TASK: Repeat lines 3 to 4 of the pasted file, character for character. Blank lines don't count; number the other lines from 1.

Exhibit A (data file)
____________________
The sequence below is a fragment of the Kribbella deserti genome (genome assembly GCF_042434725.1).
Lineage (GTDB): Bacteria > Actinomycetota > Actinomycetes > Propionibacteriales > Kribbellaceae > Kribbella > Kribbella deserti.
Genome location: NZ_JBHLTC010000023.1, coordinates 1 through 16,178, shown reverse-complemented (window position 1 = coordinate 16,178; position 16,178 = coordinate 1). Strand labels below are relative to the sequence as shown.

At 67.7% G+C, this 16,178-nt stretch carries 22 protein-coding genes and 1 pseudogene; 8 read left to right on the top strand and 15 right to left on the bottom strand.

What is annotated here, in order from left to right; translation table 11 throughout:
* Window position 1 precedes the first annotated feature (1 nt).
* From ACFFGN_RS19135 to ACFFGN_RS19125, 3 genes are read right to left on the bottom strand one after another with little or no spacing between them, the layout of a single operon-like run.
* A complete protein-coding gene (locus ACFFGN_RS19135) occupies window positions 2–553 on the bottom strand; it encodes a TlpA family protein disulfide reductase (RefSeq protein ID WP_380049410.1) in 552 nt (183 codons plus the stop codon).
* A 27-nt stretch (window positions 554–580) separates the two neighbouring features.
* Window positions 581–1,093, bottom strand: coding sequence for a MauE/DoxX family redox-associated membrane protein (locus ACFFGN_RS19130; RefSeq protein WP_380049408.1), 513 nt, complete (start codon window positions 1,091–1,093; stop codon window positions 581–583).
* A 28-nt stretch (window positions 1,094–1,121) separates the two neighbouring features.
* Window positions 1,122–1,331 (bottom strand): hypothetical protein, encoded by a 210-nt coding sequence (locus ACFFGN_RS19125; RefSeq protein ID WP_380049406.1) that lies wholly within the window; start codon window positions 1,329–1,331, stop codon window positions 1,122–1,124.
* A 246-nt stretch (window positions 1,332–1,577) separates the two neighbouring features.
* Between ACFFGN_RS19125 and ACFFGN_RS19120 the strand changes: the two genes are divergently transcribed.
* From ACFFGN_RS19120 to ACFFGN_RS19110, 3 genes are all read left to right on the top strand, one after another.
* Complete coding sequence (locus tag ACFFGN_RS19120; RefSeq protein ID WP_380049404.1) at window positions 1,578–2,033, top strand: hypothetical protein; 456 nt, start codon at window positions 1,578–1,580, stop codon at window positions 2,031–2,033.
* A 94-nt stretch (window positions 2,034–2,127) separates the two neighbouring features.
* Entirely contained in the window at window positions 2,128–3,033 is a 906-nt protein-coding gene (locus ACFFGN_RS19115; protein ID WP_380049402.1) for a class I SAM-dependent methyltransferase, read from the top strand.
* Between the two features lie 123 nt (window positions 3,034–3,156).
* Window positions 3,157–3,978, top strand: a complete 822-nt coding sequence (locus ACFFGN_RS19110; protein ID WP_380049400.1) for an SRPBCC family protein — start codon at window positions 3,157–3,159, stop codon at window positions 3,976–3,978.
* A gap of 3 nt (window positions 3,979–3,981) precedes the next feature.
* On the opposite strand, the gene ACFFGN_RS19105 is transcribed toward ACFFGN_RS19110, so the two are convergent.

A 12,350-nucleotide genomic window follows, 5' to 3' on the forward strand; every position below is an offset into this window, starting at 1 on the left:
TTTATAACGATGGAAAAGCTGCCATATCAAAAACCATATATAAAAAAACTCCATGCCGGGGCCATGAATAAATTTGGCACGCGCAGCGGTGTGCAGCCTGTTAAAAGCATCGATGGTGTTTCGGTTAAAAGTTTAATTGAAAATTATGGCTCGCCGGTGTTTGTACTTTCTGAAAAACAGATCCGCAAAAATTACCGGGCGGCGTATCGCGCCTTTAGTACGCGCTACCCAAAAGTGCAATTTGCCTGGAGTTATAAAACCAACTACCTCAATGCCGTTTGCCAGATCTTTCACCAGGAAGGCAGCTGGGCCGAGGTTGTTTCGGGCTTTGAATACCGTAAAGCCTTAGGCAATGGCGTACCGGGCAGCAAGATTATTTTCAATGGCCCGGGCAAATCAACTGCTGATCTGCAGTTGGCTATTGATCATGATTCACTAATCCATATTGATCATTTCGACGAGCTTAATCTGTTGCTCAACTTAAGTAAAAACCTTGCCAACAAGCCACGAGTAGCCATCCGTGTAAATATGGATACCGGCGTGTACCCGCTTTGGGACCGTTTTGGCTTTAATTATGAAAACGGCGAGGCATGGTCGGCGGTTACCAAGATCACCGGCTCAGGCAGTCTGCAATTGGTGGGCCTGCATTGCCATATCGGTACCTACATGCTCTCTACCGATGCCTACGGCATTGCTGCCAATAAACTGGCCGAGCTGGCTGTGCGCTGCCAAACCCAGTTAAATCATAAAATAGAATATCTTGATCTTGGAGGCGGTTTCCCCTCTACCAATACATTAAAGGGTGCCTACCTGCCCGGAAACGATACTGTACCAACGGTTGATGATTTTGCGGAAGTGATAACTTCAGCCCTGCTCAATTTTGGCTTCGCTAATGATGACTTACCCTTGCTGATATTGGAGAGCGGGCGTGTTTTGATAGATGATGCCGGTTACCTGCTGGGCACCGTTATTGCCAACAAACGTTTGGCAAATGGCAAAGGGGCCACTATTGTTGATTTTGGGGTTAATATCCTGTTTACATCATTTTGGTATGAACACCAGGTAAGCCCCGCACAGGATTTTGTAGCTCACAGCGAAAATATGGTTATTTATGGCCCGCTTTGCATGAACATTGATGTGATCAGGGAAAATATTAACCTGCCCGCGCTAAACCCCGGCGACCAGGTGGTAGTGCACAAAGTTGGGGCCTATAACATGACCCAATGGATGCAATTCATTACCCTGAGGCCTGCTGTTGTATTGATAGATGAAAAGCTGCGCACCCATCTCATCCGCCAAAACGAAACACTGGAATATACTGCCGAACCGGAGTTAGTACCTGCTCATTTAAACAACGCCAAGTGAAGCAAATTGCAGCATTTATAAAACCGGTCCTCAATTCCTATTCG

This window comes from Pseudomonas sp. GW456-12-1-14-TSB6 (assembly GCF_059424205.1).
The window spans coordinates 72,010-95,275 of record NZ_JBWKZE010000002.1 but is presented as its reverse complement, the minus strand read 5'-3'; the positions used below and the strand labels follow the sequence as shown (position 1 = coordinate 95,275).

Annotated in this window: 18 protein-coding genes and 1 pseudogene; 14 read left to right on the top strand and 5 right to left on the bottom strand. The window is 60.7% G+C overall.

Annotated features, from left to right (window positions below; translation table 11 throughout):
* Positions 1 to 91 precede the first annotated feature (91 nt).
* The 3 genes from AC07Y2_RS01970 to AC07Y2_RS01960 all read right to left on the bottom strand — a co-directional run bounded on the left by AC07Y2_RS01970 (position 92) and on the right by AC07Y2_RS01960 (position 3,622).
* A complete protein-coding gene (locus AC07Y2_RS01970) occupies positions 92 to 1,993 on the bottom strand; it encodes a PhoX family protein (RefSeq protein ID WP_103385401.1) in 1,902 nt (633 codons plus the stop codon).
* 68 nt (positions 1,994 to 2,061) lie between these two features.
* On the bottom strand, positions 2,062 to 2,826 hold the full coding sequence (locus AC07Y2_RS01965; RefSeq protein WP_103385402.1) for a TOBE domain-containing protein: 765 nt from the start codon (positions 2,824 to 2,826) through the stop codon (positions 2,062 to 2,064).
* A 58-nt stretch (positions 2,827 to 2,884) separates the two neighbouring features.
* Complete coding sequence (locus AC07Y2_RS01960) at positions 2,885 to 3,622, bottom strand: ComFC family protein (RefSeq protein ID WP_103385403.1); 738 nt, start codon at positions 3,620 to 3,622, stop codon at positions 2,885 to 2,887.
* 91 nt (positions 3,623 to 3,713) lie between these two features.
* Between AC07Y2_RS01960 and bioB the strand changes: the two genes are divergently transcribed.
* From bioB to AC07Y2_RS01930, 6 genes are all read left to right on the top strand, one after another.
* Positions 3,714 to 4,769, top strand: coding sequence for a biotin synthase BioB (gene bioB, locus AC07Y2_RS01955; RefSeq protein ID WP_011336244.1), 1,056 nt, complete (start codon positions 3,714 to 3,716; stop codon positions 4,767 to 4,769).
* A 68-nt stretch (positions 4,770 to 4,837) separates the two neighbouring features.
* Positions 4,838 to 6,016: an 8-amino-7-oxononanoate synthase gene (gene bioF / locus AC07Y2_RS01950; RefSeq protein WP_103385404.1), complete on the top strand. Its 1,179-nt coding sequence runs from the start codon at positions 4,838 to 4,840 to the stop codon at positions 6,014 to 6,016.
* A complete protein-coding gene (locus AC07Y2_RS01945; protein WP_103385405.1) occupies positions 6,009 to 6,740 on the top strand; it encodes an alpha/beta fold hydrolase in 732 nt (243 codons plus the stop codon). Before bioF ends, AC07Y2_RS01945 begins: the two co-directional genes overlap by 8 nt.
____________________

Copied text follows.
Genome location: NZ_JBHLTC010000023.1, coordinates 1 through 16,178, shown reverse-complemented (window position 1 = coordinate 16,178; position 16,178 = coordinate 1). Strand labels below are relative to the sequence as shown.

At 67.7% G+C, this 16,178-nt stretch carries 22 protein-coding genes and 1 pseudogene; 8 read left to right on the top strand and 15 right to left on the bottom strand.